Child soldiers at Kanyabayonga in eastern Congo
KPFA Evening News Anchor David Rosenberg
: The U.S. announced this week that it was sanctioning Sudan, the Central African Republic, Syria, Myanmar and Rwanda for the use of child soldiers. The surprise addition to this annual sanctions list was longtime U.S. ally and military partner Rwanda, which was sanctioned for “supporting” the M23 militia in the Democratic Republic of the Congo. KPFA’s Ann Garrison has more.
U.S. law requires the State Department to keep track of nations whose governments recruit and use children as soldiers as part of its annual report on human trafficking, and the U.S. may then deny those countries military assistance unless the White House grants a waiver. Rwanda, however, is the only one of the five countries sanctioned that is known to receive U.S. military assistance and the State Department did not make a clear statement about how much U.S. military funding will actually be blocked. Last year, the U.S. cut a nominal $200,000 in aid to a Rwandan military academy, after the 2012 UN Group of Experts on DR Congo’s report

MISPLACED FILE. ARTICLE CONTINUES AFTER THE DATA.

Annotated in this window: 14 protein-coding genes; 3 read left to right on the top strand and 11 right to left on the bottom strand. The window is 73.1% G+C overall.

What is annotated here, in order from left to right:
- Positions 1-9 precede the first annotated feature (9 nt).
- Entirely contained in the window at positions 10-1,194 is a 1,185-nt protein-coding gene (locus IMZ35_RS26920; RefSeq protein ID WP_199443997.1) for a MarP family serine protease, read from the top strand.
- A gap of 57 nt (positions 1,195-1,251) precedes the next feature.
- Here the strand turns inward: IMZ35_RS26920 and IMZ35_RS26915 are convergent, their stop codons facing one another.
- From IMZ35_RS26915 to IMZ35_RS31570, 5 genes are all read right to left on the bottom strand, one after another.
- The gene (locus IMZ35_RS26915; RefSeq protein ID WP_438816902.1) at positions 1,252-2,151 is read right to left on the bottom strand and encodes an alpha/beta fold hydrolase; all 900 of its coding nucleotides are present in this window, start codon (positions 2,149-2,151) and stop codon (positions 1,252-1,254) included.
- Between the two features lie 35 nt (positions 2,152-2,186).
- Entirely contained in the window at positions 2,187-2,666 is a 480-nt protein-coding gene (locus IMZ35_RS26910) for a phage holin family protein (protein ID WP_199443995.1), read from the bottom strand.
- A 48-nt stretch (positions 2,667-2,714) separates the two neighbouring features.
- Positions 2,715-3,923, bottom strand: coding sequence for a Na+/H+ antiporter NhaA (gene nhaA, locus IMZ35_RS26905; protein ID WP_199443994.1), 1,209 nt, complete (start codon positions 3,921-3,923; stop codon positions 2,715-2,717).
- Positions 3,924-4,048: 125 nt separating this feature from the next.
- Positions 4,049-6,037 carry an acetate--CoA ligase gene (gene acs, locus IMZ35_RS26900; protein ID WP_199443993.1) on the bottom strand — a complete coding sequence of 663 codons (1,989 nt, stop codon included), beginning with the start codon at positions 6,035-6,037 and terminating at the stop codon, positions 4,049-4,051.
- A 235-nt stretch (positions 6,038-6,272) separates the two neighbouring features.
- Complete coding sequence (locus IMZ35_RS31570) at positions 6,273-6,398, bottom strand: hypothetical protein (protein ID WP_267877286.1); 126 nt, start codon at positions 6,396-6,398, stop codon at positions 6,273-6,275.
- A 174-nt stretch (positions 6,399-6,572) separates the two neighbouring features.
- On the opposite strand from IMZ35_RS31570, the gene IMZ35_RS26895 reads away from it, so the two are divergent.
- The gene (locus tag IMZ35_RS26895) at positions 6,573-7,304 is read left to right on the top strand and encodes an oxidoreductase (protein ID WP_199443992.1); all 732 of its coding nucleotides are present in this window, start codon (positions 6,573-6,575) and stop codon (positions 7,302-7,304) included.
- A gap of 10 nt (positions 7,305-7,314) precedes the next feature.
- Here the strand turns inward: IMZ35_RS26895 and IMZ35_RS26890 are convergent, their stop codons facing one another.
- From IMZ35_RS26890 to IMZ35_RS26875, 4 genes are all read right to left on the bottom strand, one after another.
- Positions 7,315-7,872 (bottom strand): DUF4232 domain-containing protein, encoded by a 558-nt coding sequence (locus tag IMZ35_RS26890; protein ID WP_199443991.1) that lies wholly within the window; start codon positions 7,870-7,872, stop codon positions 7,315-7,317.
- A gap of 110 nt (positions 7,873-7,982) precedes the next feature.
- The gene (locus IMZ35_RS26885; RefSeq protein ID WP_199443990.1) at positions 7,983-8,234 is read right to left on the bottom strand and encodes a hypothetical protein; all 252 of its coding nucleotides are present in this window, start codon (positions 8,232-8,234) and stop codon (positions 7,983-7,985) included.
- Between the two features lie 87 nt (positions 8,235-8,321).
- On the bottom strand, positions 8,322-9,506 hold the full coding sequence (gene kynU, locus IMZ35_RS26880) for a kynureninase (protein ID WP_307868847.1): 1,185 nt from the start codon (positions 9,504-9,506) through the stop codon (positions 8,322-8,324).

stated that the M23 chain of command is in Rwanda’s capital Kigali, and that, QUOTE:
Rwandan officials exercise overall command and strategic planning for M23. Politicians, current and former M23 members, Congolese armed forces officers and former Rwandan armed forces officers all confirmed that Gen. Ntaganda and Col. Makenga received direct military orders from the Chief of Staff of the Rwandan armed forces, Gen. Kayonga, who in turn acted on instructions from the Minister of Defence of Rwanda, Gen. Kabarebe. The Permanent Secretary of the Ministry of Defence, Gen. Jacques Nziza, provides strategic advice and oversees the provision of logistical support to M23. Gen. Kabarebe and Gen. Nziza have also played an instrumental role in sustaining the political activities of M23. According to former Rwandan armed forces officers, current M23 members and former M23 officers, Gen. Ruvusha manages the provision of military ground support to M23.
Rwandan President/General Paul Kagame: Why, why would we not put our own children in our army and have child soldiers, and instead put them in school, and at the end of the day be judged on a statement made about us relating to child soldiers in DRC? And DRC government gets away with it? Instead, we are the ones to be asked and judged on that basis?
KPFA: Kagame also said that the U.S. should know that it is not involved in recruiting child soldiers because the U.S. is such a long term military partner of Rwanda, which seemed to suggest that if Rwanda is implicated, then the U.S. is too.